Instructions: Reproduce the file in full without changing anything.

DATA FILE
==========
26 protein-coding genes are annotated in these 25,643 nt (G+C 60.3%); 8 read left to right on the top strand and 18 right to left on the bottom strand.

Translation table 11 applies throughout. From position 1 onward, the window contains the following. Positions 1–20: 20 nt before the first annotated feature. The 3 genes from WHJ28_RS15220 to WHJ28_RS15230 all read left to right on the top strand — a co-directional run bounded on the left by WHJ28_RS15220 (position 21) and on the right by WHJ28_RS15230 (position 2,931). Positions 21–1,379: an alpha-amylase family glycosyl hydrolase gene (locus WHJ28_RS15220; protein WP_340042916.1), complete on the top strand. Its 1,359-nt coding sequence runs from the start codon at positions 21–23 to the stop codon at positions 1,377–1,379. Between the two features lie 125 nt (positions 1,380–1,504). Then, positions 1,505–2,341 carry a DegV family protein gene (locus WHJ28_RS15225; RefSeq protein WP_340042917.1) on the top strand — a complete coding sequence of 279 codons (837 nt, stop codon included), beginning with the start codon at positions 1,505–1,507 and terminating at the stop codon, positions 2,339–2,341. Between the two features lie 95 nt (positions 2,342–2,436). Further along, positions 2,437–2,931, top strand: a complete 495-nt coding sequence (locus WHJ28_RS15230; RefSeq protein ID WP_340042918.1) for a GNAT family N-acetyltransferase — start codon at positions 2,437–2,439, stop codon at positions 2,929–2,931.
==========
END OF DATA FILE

26 protein-coding genes are annotated in these 25,643 nt (G+C 60.3%); 8 read left to right on the top strand and 18 right to left on the bottom strand.

Translation table 11 applies throughout. From position 1 onward, the window contains the following. Positions 1–20: 20 nt before the first annotated feature. The 3 genes from WHJ28_RS15220 to WHJ28_RS15230 all read left to right on the top strand — a co-directional run bounded on the left by WHJ28_RS15220 (position 21) and on the right by WHJ28_RS15230 (position 2,931). Positions 21–1,379: an alpha-amylase family glycosyl hydrolase gene (locus WHJ28_RS15220; protein WP_340042916.1), complete on the top strand. Its 1,359-nt coding sequence runs from the start codon at positions 21–23 to the stop codon at positions 1,377–1,379. Between the two features lie 125 nt (positions 1,380–1,504). Then, positions 1,505–2,341 carry a DegV family protein gene (locus WHJ28_RS15225; RefSeq protein WP_340042917.1) on the top strand — a complete coding sequence of 279 codons (837 nt, stop codon included), beginning with the start codon at positions 1,505–1,507 and terminating at the stop codon, positions 2,339–2,341. Between the two features lie 95 nt (positions 2,342–2,436). Further along, positions 2,437–2,931, top strand: a complete 495-nt coding sequence (locus WHJ28_RS15230; RefSeq protein ID WP_340042918.1) for a GNAT family N-acetyltransferase — start codon at positions 2,437–2,439, stop codon at positions 2,929–2,931.